The Nicaraguan Tourism Institute (INTUR) has launched a new partnership with global online travel booking agency Orbitz Worldwide and Taca Airlines as part of its new promotion and visibility campaign.
The alliance is one of several strategic moves to help position Nicaragua better in the U.S. market, the priority for attracting tourism this year.
In addition to INTUR’s aggressive media-marketing campaign in the U.S., Nicaragua will continue to make its presence known among the ruck of U.S. popular culture by hosting reality TV programs and even making an appearance at the movies. INTUR is currently negotiating with MTV and several other U.S. cable channels to bring a variety of reality programming here, and the forth-coming feature film “Destination Wedding” will be a lowbrow comedy about a U.S. couple that decides to get married on a tropical beach in Nicaragua.
More intelligent viewers, meanwhile, will soon enjoy seeing Nicaragua featured on Nat Geo TV, which is currently filming on Ometepe Island, according to Tourism Minister Mario Salinas.
Nicaragua is also expected to get a big boost in tourism infrastructure this year, the minister said. The country is working with the Inter-American Development Bank and Royal Caribbean to build a tourism pier in San Juan del Sur, and has already secured funding for a small tourism marina on Lake Cocibolca in Granada. The government is also studying the possibility of building a private airport in Rivas, Salinas said.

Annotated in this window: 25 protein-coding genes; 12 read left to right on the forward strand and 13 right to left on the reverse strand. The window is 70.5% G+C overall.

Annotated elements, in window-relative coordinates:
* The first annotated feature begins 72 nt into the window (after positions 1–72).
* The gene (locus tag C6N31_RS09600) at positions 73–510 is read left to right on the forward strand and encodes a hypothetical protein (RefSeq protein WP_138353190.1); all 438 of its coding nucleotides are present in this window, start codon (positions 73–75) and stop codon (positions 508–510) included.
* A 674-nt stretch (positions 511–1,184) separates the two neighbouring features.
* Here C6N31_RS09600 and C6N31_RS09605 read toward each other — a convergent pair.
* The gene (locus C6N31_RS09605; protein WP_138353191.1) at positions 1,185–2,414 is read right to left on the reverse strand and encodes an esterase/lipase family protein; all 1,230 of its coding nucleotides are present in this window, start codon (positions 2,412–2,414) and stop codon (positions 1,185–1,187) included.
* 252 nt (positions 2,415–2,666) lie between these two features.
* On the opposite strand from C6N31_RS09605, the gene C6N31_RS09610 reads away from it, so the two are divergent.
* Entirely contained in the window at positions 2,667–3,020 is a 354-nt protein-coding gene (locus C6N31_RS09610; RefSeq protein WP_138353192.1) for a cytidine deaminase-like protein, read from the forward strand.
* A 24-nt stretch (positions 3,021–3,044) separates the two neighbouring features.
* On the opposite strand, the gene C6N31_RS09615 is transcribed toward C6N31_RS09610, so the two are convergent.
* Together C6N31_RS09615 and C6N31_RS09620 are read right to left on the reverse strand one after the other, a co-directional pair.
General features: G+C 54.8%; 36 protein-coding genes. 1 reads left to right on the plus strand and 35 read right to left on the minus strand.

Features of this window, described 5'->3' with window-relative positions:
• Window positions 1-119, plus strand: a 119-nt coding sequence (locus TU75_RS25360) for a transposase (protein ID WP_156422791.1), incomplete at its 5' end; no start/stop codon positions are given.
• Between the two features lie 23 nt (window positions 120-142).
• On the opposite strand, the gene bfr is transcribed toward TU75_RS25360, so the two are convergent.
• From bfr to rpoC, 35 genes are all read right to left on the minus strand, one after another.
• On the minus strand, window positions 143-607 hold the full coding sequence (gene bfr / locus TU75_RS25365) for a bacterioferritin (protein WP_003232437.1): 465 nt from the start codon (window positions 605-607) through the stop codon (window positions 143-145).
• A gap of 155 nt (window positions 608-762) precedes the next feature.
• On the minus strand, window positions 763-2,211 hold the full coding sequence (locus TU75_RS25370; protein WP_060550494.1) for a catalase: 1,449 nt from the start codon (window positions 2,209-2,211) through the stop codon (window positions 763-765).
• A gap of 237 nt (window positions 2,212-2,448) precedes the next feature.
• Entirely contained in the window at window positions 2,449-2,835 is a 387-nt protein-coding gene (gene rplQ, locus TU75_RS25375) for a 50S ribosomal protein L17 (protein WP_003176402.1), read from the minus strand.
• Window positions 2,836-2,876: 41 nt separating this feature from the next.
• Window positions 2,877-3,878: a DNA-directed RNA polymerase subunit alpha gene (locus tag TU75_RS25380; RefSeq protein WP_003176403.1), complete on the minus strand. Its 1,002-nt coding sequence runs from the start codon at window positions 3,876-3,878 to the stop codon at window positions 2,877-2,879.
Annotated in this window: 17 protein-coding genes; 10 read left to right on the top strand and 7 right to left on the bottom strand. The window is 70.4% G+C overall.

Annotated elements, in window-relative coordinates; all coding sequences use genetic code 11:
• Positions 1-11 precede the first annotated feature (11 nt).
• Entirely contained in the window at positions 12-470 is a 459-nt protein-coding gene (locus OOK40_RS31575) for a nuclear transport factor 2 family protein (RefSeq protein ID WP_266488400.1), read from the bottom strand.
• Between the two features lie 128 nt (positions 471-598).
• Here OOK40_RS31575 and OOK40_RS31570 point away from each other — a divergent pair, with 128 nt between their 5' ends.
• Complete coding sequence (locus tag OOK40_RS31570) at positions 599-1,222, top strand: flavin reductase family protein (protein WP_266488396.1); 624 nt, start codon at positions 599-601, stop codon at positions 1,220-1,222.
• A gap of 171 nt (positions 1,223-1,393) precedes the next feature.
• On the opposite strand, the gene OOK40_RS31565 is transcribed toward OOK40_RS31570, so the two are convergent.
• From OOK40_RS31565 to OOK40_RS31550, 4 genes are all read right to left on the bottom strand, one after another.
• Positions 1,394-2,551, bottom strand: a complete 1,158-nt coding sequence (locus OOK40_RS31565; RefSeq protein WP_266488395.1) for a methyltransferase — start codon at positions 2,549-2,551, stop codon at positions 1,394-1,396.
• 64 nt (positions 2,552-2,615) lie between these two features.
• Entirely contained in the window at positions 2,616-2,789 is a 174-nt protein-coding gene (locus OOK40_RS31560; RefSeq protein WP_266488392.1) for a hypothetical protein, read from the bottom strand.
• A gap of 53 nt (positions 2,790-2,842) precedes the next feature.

Salinas says Nicaragua is also close to announcing the construction of four new international brand hotels, three of which will be built in Managua and one on the Pacific coast. More incredible yet, the tourism minister says an Italian consortium is visiting Nicaragua for the second time to make a bid on building the fabled “Costanera” highway, a coastal tourism road that will connect all the beach towns between Masachapa and Costa Rica.
The “Costanera” has been a will-o’-the-wisp project for more than 40 years, but is now closer than ever to becoming a reality, Salinas says.